Lydden is by no means as muddy as it was when rallycross was born here more than half a century ago, but it is otherwise little altered – and some of the cars retain a sense of familiar antiquity, not least Simon Hart’s Haynes of Maidstone-flavoured Mk1 Escort and James Harrold’s VW Beetle, the same car his late uncle Peter raced many years ago.
At the opposite end of the evolutionary scale, British Touring Car Championship star Matt Neal and serial Olympic gold medallist Sir Chris Hoy were among those on hand to test the Ford Fiesta-bodied STARD electric rallycross car developed by former World Rally Championship driver Manfred Stohl (and eligible to race in this season’s BRX).
It is audible in terms of tyre noise and the clatter of gravel upon inner wheel arch, but the power unit was quieter than whinnying horses in an adjacent meadow (and, indeed, a couple of pheasants that were being particularly boisterous somewhere nearby).
As a bundle of kinetic energy, though, it created a wonderful spectacle as it bucked around on the loose.
A torque show, one might say.
Historic Sports Car Club
Snetterton, April 17
In truth, the racing wasn’t particularly close – one of the fiercest battles of the day was that between a buzzard and a crow, above the Wilson hairpin early in the morning – but some of the driving was of an exceptionally fine standard.
One of the most successful domestic racers in 2020, Cam Jackson started where he left off by winning all five events in which he took part – two victories apiece in Classic and Historic FF1600 (aboard Van Diemen RF80 and Winkelmann WDF2 respectively), plus one in Formula Junior (Brabham BT2). And if he happened to be out front, on his own, he’d simply start throwing the car around, because he could. Andy Smith (March 783) adopted a similar approach en route to winning the opening Classic F3 race.
Customary diversity in the HSCC’s ’70s Road Sports Championship, with Paul Tooms (Lotus Europa) and Tim Child (Alfa Romeo GTV) to the fore at Snetterton
The most interesting ‘new’ car was perhaps the ex-Beppe Gabbiani Chevron B38 of Neil Jenkins, running at the back of the Classic F3 field as he adjusted to his recent acquisition. Run by Simon Hadfield Motorsport, which was responsible for a recent restoration, it looked absolutely pristine. “Beppe apparently started the 1977 F3 season with a red B38,” Hadfield said, “but he trashed it at Monza so his dad went out and bought him this blue one. We put a picture of the car on Facebook when we finished the rebuild and he responded straight away.”
The next task, surely, is to give the Italian a run in it?
NG Road Racing Club
Brands Hatch, April 18
In recent years, it has been tradition for Brands Hatch’s racing season to commence with a volley of motorcycle meetings, but a couple of the smaller organising clubs have folded of late and Covid wiped out March 2021. Even so, the year still began on a blend of two and three wheels, courtesy of NG Road Racing and its clutch of well-supported championships.
Remember when car meetings used to be organised by such as the Peterborough Motor Club, Nottingham Sports Car Club or Mid-Cheshire Motor Racing Club? The NG in this instance stands for North Gloucestershire, though with events all over the land and more than 600 competing members it is less parochial than that might sound.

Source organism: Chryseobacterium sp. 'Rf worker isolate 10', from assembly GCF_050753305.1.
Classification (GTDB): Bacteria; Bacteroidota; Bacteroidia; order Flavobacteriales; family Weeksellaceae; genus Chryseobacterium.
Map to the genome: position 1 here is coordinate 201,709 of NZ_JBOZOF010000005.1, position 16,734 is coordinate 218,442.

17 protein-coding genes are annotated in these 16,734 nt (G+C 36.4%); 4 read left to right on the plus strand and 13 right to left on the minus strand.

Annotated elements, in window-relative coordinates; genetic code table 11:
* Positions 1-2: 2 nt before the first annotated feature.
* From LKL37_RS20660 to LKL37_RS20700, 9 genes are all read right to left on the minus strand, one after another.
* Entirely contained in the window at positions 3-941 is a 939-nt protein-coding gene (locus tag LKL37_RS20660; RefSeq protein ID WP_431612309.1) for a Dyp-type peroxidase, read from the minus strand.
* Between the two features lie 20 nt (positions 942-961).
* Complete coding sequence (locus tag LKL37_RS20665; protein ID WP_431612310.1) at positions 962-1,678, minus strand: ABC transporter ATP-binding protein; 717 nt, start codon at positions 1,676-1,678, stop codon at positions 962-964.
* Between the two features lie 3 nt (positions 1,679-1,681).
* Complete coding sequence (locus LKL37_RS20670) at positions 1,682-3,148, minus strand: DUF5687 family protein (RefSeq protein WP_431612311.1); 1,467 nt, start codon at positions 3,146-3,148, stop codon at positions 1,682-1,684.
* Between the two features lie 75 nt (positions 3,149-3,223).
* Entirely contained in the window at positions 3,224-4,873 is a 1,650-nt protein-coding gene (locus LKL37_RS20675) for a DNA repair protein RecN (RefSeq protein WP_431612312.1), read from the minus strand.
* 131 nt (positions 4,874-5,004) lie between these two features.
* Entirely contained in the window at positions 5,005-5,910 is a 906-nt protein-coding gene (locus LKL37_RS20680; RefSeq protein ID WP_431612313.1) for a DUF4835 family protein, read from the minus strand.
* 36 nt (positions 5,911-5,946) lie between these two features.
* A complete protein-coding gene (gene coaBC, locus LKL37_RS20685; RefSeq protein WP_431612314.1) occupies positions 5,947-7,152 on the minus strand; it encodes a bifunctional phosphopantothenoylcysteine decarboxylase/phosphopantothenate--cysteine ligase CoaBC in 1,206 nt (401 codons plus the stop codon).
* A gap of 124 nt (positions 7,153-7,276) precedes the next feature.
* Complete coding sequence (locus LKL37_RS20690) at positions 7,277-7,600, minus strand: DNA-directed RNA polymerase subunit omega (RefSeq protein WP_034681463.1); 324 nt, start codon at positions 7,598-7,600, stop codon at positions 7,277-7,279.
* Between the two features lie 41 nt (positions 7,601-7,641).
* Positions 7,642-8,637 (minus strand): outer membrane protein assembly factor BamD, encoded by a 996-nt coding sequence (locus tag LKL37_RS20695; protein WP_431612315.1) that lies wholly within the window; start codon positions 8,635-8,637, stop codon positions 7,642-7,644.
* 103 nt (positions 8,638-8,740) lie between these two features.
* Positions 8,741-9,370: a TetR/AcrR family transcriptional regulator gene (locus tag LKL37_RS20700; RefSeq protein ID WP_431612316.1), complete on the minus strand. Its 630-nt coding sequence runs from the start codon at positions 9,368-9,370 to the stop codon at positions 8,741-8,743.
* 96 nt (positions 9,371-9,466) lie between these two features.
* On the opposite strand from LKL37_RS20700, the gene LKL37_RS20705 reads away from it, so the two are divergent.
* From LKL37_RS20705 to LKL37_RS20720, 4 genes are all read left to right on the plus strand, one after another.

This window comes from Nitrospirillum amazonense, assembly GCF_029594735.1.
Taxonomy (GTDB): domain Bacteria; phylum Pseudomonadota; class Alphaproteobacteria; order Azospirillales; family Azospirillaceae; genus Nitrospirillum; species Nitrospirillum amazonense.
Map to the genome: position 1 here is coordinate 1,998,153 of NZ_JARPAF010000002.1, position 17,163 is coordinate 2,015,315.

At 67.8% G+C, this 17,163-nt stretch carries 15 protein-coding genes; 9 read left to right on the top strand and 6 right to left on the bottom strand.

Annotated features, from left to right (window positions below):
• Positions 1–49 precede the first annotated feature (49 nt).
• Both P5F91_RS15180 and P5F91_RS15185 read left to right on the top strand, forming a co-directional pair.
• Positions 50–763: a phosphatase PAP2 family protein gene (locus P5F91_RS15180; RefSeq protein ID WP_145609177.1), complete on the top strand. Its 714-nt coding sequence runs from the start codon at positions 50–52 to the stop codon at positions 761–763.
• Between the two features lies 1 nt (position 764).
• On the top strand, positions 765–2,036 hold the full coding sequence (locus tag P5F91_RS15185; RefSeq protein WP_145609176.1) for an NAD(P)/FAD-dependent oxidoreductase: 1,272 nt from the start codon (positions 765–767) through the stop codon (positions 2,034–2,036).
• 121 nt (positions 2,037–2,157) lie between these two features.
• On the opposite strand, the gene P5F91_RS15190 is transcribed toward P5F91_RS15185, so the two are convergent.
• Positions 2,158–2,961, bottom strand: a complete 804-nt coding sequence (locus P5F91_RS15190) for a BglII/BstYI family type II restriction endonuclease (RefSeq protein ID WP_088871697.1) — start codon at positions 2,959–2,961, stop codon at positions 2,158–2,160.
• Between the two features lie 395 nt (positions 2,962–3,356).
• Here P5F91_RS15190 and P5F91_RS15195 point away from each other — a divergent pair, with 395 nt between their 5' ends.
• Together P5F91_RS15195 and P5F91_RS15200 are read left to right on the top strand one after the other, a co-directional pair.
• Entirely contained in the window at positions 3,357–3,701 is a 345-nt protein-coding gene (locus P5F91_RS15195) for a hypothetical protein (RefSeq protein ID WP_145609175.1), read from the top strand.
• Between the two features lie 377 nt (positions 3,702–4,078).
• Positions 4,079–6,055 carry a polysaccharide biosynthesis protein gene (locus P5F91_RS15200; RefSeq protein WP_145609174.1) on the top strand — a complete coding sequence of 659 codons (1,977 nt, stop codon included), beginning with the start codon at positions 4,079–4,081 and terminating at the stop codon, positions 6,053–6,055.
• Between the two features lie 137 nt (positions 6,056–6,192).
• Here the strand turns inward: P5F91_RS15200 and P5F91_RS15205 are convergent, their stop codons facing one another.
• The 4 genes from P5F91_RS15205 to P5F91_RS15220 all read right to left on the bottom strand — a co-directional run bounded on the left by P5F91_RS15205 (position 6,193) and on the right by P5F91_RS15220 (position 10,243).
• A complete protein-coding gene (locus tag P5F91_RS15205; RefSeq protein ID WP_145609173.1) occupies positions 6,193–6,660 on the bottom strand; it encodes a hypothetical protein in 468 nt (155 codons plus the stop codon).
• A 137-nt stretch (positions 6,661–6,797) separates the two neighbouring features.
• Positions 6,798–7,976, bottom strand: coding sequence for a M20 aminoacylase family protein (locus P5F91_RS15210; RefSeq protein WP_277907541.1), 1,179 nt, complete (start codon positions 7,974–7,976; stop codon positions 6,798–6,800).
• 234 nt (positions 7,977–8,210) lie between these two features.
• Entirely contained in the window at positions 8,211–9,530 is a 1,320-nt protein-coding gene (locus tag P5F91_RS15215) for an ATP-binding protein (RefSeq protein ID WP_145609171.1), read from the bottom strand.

Eric Higson leads Suzuki Bandit rivals through Clearways at Brands Hatch’s first race meeting of 2021
Among the many privileges associated with a trackside tabard, one of the greatest is being able to stand to the inside of Surtees (South Bank Bend, to those of a certain age) when bikes are tearing past, the quickest riders canted over with eyes looking through you, glued firmly to some apex a few seconds in their future.
The racing varies from fiercely combative to intermittently processional, but the fusion of body language between rider and machine means bike racing can never, ever be categorised as dull.
And in the slipstream of this marvellous spectacle, it was time to dash home to catch the F1 highlights and watch live Indycar action from Birmingham (Alabama, unfortunately, rather than a revived version of the Superprix course in the West Midlands).
It’s what Sundays are for.
MG Car Club
Brands Hatch, April 24-25
Mike Williams’s effective 1.8 Metro heads the MG ZS of Morgan Short – son of veteran racer Martin – on his way to the first of two MG Cup wins at Brands Hatch
To anybody out there that thinks motor racing ‘isn’t as good as it used to be’, please reconsider. The MG Car Club might be more than 90 years old, but its events remain an energetic blend of big grids and fine racing, with a healthy dollop of suspension travel thrown in.
With the enforced cancellation of its planned Silverstone opener in March, the MGCC’s season began instead at Brands Hatch, with several of its own championships running alongside Equipe Classic Racing’s excellent and expanding portfolio.
The first morning was subject to a series of unfortunate interruptions – it didn’t help that some gearbox oil-coated Paddock Hill Bend during practice for the MG Trophy – but once the meeting got into its stride it showcased some of the very best of British club racing, with some epic tussles between such as Ford Falcon, Ford Mustang, TVR Grantura and MGB as different parts of the track played to contrasting individual strengths.
Last year’s Formula Ford Festival winner Rory Smith was out in a Turner Mk2 in the first Equipe Pre ’63 race, his effervescence perhaps matched only by that of Mike Williams, who overcame late pre-weekend engine dramas (and a quick spin at Graham Hill Bend) to take a brace of MG Cup victories in his 1.8-litre Metro.
And no, you wouldn’t have found one of those in a period Austin Rover sales brochure…